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Not for the close-minded - 90%

genghis666khan, March 12th, 2014

Gridlink is a band I've followed for some time now. For me personally, Discordance Axis will forever be one of my all-time favorite grindcore bands. The Inalienable Dreamless single-handedly changed my perception on grindcore as far as what it could be. As much as I love the genre as a whole, a lot of bands end up sounding similar to each other. That's one of the reasons why Discordance Axis will always hold a special place in my heart. While there are many bands influenced by DA, no band really sounds like them. They changed the game. Fuck anyone who says otherwise.

Not long after I found that vocalist Jon Chang had moved onto this band Gridlink. Again, I instantly fell in love. Melodic grindcore sounds like an oxymoron in of itself, but Gridlink blended the idea together so effortlessly they found themselves once again changing the game as far as grindcore goes. I was deeply saddened to hear that Gridlink was breaking up and more that Jon Chang announced his retirement from music. But at least they're not leaving us hanging.

Enough pretentious blather! As far as Longhena goes, it's once more solid proof that the boys in Gridlink don't bother trying to sound like the rest of the pack. They're just fine playing their unique style of intense blistering grind. Guitarist Takafumi Matsubara shreds and bludgeons listeners with insanely fast riffs and chords with surprisingly deliberate and coherent melodies and dissonance that is feels tantamount to being swept away by an F-5 class tornado. Much like Mother Nature, it's extremely destructive yet beautiful and awe-inspiring. The drumming is vicious and precise to a laser point. Needless to say, if you're unfamiliar with Bryan Fajardo's drum work, you need to freshen up on your grindcore (Phobia, P.L.F., Noisear, Kill the Client). Bassist Teddy Patterson's ability to match and keep up with Matsubara-sama's riffs is a true testament to how skilled and talented he is a fellow musician. And finally Jon Chang. His vocal style is easily one of the most recognizable voices in extreme metal, and his delivery is something that leaves many others filled with envy (myself included). The emotional depth that he brings to grindcore is more than just the typical hateful rage most bands in the genre stick to. There's actual dynamics involved. Take the end of the opening track, Constant Autumn. There simply is no faking that kind of raw emotion he brings to the table. The whole record in itself is an emotional roller-coaster (as cheesy as that sounds).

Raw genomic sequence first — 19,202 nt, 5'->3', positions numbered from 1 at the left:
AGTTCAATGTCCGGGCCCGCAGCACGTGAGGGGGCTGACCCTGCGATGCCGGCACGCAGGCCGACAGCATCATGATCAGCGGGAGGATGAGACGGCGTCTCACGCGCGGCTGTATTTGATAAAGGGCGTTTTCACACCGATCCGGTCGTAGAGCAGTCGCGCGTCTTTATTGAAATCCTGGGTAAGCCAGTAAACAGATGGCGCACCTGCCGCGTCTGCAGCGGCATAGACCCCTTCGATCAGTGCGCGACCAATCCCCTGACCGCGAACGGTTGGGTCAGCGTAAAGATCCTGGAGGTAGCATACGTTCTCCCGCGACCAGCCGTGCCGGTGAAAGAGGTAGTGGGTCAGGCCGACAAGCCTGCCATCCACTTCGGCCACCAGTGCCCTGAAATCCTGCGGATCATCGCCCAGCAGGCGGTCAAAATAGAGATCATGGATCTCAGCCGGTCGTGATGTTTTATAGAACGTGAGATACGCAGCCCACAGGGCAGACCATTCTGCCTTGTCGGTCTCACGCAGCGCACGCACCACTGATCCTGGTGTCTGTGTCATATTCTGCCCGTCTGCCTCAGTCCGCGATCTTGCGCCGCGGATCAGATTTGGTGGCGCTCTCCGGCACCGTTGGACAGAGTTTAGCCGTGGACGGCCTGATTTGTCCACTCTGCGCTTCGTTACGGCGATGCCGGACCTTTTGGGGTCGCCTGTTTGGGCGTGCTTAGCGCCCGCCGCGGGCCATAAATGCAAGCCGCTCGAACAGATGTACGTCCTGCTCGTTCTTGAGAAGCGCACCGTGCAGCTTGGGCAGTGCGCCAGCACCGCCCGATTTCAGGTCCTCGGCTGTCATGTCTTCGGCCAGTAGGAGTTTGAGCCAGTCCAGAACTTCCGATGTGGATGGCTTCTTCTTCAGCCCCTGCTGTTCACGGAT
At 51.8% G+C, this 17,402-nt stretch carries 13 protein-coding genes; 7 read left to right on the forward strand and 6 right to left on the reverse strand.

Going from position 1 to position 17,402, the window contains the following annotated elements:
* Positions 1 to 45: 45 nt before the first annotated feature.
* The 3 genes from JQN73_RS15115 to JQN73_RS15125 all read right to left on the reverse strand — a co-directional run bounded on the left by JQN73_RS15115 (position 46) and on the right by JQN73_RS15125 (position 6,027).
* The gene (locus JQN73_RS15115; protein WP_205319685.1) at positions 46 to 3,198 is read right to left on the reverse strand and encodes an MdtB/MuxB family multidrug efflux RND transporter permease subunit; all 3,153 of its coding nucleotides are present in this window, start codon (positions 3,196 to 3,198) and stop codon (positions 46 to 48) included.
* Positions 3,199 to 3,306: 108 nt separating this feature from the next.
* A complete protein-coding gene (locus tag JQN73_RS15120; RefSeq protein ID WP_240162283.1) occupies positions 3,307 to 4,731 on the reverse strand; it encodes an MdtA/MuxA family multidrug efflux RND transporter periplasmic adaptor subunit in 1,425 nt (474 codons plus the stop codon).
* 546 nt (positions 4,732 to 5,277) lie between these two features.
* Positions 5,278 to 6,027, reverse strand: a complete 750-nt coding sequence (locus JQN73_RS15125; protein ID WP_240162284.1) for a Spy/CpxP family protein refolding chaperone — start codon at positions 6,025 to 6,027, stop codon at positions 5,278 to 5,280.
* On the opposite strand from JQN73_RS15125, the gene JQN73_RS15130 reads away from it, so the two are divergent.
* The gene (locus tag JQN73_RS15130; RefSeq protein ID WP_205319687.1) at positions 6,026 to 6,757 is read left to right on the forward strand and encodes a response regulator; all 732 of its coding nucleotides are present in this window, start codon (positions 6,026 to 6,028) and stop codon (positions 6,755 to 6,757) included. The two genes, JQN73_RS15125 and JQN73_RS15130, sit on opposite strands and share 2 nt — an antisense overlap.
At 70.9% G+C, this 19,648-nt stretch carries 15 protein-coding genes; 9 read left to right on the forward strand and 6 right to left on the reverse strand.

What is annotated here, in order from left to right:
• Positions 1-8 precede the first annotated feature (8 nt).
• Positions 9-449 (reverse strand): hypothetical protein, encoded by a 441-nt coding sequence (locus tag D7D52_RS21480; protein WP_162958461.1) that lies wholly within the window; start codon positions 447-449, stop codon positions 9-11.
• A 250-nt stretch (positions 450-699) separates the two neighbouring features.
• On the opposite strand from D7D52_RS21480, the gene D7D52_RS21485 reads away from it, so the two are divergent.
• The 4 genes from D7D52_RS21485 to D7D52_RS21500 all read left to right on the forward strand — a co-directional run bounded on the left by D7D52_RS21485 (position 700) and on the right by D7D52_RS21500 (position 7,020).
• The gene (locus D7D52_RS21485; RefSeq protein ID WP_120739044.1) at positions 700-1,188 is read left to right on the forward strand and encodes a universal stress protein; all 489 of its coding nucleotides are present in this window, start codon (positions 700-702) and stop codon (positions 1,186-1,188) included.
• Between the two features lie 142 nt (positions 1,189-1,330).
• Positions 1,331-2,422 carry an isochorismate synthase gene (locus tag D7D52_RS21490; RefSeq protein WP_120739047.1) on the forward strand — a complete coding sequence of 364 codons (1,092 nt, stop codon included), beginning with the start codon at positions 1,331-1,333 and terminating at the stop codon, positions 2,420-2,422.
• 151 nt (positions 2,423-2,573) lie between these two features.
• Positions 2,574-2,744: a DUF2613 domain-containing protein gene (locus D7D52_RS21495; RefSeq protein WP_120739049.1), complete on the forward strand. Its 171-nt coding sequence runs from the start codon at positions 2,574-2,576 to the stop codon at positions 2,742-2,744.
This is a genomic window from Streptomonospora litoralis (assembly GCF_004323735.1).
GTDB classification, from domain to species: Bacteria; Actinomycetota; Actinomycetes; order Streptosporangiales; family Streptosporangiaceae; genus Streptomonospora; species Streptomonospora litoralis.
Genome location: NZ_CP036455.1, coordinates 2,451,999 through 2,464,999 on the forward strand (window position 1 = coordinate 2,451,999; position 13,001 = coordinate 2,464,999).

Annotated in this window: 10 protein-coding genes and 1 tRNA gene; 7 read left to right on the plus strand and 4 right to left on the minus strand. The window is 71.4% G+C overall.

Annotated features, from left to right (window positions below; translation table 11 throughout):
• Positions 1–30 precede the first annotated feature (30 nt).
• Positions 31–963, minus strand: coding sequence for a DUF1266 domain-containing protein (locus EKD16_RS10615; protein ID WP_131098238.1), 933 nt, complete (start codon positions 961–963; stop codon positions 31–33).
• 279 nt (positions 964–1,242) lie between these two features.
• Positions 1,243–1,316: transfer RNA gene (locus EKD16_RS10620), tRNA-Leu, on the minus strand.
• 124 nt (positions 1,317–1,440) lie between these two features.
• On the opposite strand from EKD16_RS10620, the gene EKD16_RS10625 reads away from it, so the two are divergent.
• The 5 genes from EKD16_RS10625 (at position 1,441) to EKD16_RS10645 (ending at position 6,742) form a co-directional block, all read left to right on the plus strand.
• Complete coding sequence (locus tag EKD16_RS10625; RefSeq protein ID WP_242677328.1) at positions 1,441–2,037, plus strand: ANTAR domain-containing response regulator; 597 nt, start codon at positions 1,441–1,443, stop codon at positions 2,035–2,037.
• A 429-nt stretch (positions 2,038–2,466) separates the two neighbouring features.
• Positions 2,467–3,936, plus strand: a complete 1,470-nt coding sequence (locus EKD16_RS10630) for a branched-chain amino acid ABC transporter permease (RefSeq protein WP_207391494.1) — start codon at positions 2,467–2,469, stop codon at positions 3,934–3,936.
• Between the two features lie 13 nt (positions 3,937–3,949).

To sum it all up, this is the type of record that will live on for the rabid grind obsessed fans of the genre. Gridlink is simply a one of a kind grindcore band, whether you enjoy their style or not. If you have a mind open enough to stray a little bit from the generic grind, I highly suggest you take the time to listen to this album, and REALLY LISTEN TO IT. The amount of musical detail they are able to squeeze into these short songs (the longest track clocking in at just barely over 3 minutes) is insane to say the very least. I'm glad I pre-ordered the CD, and will baby the shit out of it until the day I can't grind anymore. Which will probably be the day I die.

(Bonus bit: Paul Pavlovich, the original singer for legendary grind band Assück, lays down some guest vocals on the track Chalk Maple.)

Gridlink - Longhena - 93%

Twin_guitar_attack, March 12th, 2014

Technical grindcore band Gridlink have released their third and final album Longhena, announcing that they will be splitting up after this release. But what a way to bow out. Ex-Discordance Axis frontman Jon Chang and co. have released an album of such intense ferocity, complexity and above all a real uniqueness, that they will take the final curtain having left an ugly, twisted scar of nuclear devestation on the face of grindcore, distorting it for all time. Intense brutality, melodic complexity, and all around genius make this certainly one of most unique grindcore records of all time.